I’ve gotten some good feedback on my definitions of the “alt-left” term I apparently invented a year ago yesterday.

One correspondent told me: “Your term ‘alt-left’ is expressive – there are many alternative ways to describe the evil of being not right. Whereas the term ‘alt-right’ is an oxymoron, a contradiction in terms, a lie – as there is only one right, and the alternative is always wrong. Meanwhile, the term ‘right’ as used by God applies to those who are in right relationship with Him by being in the process of continuously receiving the exceedingly good and great Gift of Righteousness (Romans 5:17). All who are not in that process of walking the narrow way (Matthew 7:13-14) are not ‘alt-right’; they are wrong, fatally and eternally wrong if they do not repent (Romans 11:22-23).”

Thought-provoking. And right.

I knew there was something that bothered me about the term “alt-right,” the very first time I heard it, which, you might remember, was from a conversation with a New York Times reporter determined to define it negatively and pin it on Donald Trump.

It had a visceral repulsion to me.

Why would anyone want to refer to himself or herself as “alt-right”? I’d never heard anyone use the term as ideologically self-descriptive. I instinctively knew it was coming from another direction. It turns out, the plan all along was to invent the term, define it in a hideous context – embracing white supremacy and fascism – and then use it against the enemies of the left and Hillary Clinton.

I’m convinced members of the press were easily lured into the final part of that equation – somewhat successfully, I might add.

Honestly, the right has never been associated with white supremacy or fascism. In America, only the Democratic Party of the two that remain was associated from the earliest days with white supremacy, a legacy the key cultural institutions – the schools, academia, the press and the entertainment industry – have aided the Dems in overcoming. The Republican Party was birthed to fight slavery, white supremacy and all unequal treatment of people based on their race. Some of its most active adherents paid a big price for their fervor, getting lynched, beaten and tortured for their efforts.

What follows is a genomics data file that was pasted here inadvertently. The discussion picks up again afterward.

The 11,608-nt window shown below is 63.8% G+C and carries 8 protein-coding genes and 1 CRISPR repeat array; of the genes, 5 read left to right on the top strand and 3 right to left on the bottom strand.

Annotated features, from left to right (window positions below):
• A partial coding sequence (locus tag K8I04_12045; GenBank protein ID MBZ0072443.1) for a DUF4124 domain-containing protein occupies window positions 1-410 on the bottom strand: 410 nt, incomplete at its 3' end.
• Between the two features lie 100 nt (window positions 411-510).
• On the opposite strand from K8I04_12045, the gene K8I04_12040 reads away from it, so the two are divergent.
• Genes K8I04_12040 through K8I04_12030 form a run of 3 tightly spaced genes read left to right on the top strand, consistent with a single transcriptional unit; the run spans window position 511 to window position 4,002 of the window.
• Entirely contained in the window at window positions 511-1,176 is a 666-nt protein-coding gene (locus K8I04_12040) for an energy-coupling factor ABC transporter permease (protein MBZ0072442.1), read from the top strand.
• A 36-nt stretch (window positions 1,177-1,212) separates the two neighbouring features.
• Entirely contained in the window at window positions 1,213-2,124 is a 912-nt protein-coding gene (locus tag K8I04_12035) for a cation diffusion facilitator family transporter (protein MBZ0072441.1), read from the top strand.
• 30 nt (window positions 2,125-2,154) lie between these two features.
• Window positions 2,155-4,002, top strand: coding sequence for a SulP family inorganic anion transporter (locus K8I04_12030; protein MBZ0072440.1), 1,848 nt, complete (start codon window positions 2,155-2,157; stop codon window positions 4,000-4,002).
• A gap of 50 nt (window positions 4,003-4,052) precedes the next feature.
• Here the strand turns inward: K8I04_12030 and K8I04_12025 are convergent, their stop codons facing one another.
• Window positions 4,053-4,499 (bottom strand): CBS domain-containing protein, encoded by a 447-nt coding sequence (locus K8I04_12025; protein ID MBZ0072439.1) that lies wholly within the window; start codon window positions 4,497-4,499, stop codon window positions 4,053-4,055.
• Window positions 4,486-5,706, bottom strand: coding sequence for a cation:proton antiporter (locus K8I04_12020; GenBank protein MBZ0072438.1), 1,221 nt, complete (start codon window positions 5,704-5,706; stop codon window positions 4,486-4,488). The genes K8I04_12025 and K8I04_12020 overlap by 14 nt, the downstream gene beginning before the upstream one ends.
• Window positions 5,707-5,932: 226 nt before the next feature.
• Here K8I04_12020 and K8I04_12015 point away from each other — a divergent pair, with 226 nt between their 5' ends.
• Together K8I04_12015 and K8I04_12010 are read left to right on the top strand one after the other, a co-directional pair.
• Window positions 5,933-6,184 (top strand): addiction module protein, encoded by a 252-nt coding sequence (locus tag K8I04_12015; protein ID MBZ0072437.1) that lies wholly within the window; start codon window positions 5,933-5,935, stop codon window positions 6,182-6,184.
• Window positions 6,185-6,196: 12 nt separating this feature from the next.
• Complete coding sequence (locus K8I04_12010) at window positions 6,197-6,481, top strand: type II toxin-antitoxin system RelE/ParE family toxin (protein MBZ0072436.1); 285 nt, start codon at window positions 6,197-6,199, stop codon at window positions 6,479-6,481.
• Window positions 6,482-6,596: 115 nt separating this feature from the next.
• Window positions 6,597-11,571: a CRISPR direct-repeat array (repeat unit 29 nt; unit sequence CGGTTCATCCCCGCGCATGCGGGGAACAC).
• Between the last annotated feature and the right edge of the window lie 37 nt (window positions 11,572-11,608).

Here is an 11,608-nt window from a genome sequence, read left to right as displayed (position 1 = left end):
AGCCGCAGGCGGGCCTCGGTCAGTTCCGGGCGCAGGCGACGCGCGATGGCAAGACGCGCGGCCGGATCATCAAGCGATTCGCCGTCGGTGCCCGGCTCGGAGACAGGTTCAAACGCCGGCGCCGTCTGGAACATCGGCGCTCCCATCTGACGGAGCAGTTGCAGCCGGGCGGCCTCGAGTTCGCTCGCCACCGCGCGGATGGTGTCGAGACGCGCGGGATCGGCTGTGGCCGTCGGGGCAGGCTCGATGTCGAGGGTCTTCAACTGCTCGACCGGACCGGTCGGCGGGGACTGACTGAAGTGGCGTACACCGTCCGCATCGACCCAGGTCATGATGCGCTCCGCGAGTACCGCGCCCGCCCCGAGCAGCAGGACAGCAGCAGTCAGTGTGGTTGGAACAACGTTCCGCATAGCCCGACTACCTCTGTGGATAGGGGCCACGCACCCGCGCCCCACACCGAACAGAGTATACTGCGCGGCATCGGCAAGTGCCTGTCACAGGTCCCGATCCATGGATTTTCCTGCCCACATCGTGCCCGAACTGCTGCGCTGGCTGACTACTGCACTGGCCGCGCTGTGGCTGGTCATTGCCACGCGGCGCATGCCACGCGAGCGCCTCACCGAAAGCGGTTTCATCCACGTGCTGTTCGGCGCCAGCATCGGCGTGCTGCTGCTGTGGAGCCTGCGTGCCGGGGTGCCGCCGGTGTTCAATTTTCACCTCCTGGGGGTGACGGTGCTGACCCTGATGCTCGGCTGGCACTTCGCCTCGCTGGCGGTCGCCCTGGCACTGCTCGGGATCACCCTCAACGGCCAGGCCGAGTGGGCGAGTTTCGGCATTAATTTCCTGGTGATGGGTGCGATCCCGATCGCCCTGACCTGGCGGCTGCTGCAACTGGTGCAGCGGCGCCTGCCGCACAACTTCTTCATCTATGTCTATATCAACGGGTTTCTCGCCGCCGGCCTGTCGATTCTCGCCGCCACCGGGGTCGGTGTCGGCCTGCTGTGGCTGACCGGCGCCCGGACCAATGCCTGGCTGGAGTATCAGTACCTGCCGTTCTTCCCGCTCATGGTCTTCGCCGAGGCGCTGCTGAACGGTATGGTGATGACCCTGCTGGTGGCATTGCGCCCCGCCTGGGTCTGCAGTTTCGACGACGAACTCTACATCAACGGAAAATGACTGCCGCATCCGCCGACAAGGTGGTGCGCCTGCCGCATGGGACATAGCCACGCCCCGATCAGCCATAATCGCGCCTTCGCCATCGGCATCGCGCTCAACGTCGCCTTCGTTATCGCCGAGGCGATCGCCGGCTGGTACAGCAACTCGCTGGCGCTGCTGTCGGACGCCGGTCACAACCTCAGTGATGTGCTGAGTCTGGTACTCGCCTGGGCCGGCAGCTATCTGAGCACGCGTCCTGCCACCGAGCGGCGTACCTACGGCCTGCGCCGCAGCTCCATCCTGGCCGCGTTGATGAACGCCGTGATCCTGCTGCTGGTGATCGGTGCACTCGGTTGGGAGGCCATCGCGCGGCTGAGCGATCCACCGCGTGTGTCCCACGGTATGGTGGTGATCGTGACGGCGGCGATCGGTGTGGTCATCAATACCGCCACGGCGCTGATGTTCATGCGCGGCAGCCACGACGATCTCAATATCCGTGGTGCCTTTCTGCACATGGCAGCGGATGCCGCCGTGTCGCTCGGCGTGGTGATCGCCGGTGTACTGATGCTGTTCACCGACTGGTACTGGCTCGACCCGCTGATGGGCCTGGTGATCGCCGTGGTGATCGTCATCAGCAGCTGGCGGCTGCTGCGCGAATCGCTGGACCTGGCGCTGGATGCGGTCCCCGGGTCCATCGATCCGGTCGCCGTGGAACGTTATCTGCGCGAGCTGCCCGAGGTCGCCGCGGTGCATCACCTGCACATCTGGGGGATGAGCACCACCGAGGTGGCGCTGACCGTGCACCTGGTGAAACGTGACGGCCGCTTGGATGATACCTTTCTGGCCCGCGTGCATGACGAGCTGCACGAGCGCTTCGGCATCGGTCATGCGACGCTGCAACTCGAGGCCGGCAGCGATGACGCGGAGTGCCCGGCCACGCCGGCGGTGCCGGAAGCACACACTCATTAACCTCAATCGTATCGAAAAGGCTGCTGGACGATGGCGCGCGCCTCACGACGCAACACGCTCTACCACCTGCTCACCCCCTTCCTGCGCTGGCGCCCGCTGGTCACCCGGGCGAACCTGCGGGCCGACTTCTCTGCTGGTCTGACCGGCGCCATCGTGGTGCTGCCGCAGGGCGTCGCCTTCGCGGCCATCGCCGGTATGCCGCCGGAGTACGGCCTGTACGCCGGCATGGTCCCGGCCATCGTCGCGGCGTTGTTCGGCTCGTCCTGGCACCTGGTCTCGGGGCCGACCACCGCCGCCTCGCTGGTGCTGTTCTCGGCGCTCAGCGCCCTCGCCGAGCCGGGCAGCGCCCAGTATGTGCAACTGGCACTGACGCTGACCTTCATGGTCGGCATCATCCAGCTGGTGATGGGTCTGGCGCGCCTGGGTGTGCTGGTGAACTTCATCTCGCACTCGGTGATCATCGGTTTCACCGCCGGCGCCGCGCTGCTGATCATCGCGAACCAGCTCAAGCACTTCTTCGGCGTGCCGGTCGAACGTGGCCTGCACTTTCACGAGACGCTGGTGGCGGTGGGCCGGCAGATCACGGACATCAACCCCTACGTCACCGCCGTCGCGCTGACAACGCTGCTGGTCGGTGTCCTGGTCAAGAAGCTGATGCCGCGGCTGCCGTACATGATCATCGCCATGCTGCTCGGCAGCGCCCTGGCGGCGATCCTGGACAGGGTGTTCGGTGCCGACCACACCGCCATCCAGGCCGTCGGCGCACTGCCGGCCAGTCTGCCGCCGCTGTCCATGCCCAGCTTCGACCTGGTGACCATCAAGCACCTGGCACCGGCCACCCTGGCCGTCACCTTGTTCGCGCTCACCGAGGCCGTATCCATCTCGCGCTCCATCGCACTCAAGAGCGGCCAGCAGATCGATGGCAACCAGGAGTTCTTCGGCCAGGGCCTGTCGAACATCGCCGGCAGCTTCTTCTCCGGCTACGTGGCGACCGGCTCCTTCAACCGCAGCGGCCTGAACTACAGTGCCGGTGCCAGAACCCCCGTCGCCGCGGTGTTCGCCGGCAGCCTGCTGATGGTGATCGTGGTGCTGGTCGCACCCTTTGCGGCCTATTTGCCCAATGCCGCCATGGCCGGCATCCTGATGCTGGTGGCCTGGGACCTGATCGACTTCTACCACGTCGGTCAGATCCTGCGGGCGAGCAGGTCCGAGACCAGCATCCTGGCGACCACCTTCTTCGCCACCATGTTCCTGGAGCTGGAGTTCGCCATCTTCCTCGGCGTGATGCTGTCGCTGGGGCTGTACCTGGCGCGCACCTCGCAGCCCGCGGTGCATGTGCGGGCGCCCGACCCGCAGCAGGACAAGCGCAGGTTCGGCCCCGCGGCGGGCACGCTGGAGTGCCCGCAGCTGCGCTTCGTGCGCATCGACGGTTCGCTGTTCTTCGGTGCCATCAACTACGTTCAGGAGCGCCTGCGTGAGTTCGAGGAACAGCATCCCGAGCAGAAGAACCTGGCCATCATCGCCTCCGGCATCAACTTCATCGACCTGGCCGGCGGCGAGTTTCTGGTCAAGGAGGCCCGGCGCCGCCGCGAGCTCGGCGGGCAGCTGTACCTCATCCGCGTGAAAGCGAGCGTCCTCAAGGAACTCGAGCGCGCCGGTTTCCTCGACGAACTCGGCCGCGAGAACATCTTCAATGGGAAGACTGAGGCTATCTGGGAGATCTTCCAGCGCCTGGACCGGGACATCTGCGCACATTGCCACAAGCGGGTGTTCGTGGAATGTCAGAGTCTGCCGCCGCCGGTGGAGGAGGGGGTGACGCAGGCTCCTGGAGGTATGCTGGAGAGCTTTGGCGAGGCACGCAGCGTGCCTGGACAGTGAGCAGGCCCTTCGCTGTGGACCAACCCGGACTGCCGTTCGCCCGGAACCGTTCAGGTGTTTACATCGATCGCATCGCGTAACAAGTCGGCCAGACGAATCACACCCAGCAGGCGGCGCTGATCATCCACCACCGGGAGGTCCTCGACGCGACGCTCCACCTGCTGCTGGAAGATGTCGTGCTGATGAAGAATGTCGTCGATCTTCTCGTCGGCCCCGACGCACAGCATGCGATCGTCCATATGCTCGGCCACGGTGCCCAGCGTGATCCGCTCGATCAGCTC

Fascism is a socialist concept – a Big Government, control-and-command ideology – while the right is about limited government, the rule of law rather than the rule of men, individual responsibility and personal freedom.

Now here’s another thought on this subject.

Take a look at your computer keyboard. Look to the bottom rung of keys and over to the left.

What do you see?

If you have a Microsoft keyboard, you probably see to the extreme left bottom an abbreviation for the word “control.” “Control” on any true ideological spectrum is on the left – be it communist, socialist, fascist. They are all left-wing ideas, and they all demand strict government control. That’s the common denominator, even though socialists have disputes with communists and communists have disputes with fascists. The common denominator is they are all of the left.

btl170830

If you look past through that Microsoft flag next to the control key you will see the world “alt.” Both keys are neatly positioned on the left side of the keyboard and, ironically, on the bottom rung.

(If you have, as I do, an Apple keyboard, the “alt” key is appropriately called “command.”

So, one keyboard juxtaposes control and “alt,” and the other juxtaposes control and command.

What does that suggest? Maybe I misnamed the “alt-left.” Maybe a more accurate and comprehensible moniker would be “ctrl-left.” Because, ultimately, that is what the left is all about – control.

Just a thought. Any significance?

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